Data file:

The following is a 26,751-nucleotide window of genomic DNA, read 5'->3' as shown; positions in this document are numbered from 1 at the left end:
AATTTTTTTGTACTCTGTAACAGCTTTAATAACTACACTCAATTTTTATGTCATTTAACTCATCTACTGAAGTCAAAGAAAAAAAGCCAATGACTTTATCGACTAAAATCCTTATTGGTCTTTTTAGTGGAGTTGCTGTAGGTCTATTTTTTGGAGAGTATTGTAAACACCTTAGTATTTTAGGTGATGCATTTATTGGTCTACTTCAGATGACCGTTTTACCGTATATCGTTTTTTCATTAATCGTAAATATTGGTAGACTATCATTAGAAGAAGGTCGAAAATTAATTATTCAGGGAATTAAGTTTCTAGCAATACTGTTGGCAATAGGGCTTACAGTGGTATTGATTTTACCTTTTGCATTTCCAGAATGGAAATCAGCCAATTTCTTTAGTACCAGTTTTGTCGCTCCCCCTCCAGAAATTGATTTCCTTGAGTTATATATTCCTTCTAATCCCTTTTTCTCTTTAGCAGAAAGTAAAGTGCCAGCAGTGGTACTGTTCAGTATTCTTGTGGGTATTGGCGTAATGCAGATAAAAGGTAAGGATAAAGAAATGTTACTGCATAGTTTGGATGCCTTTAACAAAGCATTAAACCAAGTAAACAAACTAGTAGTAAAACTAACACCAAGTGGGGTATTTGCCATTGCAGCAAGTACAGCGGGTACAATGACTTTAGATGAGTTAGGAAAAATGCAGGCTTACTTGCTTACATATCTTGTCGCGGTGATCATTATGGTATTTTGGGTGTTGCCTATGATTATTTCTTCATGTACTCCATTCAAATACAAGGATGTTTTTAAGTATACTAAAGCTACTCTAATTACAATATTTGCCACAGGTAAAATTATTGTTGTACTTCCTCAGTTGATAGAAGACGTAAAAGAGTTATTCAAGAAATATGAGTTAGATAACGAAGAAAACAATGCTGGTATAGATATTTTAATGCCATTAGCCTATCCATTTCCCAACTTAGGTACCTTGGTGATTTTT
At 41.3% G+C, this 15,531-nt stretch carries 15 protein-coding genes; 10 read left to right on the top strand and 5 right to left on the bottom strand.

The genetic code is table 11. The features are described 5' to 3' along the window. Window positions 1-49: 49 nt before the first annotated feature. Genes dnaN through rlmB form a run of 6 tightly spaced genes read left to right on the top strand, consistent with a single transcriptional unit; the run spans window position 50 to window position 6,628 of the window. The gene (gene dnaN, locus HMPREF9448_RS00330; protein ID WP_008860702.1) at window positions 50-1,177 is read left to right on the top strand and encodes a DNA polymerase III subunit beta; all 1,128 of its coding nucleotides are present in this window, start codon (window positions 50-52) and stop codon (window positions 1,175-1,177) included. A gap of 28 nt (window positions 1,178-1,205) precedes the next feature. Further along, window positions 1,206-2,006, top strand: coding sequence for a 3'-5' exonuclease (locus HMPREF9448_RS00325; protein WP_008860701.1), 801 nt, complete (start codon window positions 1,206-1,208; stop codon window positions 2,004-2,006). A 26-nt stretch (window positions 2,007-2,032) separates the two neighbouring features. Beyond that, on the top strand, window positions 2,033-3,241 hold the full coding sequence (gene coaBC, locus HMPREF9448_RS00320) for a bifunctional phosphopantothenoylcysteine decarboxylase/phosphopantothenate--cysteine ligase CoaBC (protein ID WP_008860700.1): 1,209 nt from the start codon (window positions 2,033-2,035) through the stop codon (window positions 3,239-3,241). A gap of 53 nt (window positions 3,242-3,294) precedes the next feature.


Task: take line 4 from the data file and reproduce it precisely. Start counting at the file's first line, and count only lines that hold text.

The genetic code is table 11. The features are described 5' to 3' along the window. Window positions 1-49: 49 nt before the first annotated feature. Genes dnaN through rlmB form a run of 6 tightly spaced genes read left to right on the top strand, consistent with a single transcriptional unit; the run spans window position 50 to window position 6,628 of the window. The gene (gene dnaN, locus HMPREF9448_RS00330; protein ID WP_008860702.1) at window positions 50-1,177 is read left to right on the top strand and encodes a DNA polymerase III subunit beta; all 1,128 of its coding nucleotides are present in this window, start codon (window positions 50-52) and stop codon (window positions 1,175-1,177) included. A gap of 28 nt (window positions 1,178-1,205) precedes the next feature. Further along, window positions 1,206-2,006, top strand: coding sequence for a 3'-5' exonuclease (locus HMPREF9448_RS00325; protein WP_008860701.1), 801 nt, complete (start codon window positions 1,206-1,208; stop codon window positions 2,004-2,006). A 26-nt stretch (window positions 2,007-2,032) separates the two neighbouring features. Beyond that, on the top strand, window positions 2,033-3,241 hold the full coding sequence (gene coaBC, locus HMPREF9448_RS00320) for a bifunctional phosphopantothenoylcysteine decarboxylase/phosphopantothenate--cysteine ligase CoaBC (protein ID WP_008860700.1): 1,209 nt from the start codon (window positions 2,033-2,035) through the stop codon (window positions 3,239-3,241). A gap of 53 nt (window positions 3,242-3,294) precedes the next feature.